A French court has banned a gossip magazine from publishing further topless photographs of the Duchess of Cambridge, formerly Kate Middleton, and ordered that the snaps be returned to the British royal family.
A Paris court granted Prince William and his wife Kate an injunction on Tuesday, seeking to stop a French magazine from further publishing of topless photographs of the Duchess of Cambridge.
Closer magazine has already published the images in its September 14 issue, showing the royal formerly called Kate Middleton on holiday in a chateau in southern France.
Tuesday's ban covered the further distribution "by any means, in any format, in whatever manner, including on tablet computers" of the contentious images, and also prevented Closer's owners - Italian publishing house Mondadori - from selling the images to other publishers. It faces a daily fine of 10,000 euros ($13,120) for breach of this ruling - but the court did not order that the September 14 issue be withdrawn from newsstands.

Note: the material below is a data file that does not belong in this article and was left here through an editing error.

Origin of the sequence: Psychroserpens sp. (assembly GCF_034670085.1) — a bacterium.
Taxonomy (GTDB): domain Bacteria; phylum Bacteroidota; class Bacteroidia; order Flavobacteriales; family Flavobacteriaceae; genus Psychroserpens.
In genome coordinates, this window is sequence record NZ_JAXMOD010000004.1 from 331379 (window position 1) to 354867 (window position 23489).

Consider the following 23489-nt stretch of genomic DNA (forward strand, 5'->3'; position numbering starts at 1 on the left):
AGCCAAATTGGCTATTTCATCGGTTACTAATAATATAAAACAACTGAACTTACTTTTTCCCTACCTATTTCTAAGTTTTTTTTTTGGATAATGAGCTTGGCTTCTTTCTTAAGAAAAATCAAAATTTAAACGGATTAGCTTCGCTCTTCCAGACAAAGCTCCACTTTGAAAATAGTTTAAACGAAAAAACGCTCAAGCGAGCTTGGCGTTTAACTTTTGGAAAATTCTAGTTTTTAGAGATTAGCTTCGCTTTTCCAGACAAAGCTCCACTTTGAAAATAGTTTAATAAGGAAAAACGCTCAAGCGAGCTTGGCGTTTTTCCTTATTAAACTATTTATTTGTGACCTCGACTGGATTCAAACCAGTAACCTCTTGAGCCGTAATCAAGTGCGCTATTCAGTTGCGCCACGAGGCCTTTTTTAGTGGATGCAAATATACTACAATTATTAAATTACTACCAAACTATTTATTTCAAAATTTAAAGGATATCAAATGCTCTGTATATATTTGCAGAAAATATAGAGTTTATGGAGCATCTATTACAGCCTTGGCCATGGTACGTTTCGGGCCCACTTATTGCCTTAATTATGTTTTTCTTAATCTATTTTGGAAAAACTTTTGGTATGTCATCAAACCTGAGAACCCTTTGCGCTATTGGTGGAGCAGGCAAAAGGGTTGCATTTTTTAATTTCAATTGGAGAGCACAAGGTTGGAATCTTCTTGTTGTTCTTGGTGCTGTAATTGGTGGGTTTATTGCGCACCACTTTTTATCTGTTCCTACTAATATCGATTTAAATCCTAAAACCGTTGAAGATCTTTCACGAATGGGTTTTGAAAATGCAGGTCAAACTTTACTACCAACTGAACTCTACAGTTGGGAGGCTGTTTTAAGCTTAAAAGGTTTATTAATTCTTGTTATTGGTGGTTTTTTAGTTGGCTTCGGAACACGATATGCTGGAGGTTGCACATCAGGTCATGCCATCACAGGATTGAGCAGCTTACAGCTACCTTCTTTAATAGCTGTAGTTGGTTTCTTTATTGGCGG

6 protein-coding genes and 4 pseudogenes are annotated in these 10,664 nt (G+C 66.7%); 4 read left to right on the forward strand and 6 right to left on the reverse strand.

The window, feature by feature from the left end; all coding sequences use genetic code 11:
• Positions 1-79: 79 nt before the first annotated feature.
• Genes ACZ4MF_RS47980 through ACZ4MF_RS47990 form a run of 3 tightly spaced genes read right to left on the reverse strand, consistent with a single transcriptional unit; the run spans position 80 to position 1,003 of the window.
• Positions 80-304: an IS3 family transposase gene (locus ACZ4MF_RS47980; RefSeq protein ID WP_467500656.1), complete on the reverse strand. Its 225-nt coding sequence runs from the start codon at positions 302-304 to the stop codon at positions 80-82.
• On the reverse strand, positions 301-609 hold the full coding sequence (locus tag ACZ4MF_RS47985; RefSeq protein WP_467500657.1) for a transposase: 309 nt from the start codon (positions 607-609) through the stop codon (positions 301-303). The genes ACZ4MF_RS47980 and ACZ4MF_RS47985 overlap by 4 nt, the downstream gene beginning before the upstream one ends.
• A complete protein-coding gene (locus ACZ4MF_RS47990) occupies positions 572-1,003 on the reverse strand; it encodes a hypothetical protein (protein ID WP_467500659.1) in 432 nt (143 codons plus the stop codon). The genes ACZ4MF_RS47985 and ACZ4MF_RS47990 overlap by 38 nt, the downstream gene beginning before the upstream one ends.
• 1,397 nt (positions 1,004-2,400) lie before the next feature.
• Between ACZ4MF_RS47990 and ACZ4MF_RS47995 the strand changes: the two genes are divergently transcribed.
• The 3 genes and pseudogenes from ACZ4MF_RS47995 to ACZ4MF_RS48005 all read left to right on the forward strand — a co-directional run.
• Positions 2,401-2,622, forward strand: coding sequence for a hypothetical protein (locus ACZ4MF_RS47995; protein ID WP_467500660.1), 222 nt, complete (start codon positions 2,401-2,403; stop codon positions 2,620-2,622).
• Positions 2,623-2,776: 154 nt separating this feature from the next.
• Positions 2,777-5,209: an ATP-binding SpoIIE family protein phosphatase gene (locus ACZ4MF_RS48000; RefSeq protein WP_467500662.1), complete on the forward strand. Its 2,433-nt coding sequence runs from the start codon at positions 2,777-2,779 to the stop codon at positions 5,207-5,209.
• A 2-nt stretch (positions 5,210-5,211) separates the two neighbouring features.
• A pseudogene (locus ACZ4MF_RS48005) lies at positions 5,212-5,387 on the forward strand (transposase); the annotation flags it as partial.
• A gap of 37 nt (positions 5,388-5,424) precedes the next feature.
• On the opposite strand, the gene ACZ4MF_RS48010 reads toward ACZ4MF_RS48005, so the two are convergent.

"The Duke and Duchess of Cambridge welcome the judge's ruling," a spokeswoman for the Royal couple said.
The images have appeared in an Italian gossip magazine, also owned by Mondadori, and an Irish newspaper. Copies of the images taken from the publications are widely available on the Internet. Mondadori belongs to former Italian Prime Minister Silvio Berlusconi.
Buckingham Palace had called the photo spread a "grotesque" invasion of the privacy of the couple, who tied the knot last year.
William and Kate have been married for almost 18 months
The royal couple are currently on a nine-day tour of the Asia-Pacific region to mark Queen Elizabeth II's diamond jubilee.
Rare breast blackout in British press
British papers, even those specializing in lurid photos taken with or without the subjects' consent, have avoided the images, citing respect for the royal family's privacy. The Sun led with the Tuesday headline "Find Le Rat," claiming the unidentified photographer would be found and should face jail.
The court in the Paris suburb of Nanterre said police would also investigate whether there were grounds for criminal charges against Closer, Mondadori, or the as yet unknown photographer. Under French law, taking someone's picture in a private place without their consent can be punishable by up to a year in jail and/or a fine of 45,000 euros - separate from any personal damages awarded.
Prince William's late mother, Diana, Princess of Wales, was also the subject of intense paparazzi scrutiny. She died in a late-night Paris car crash in 1997, with photographers following her car.
msh/mz (AFP, dpa, Reuters)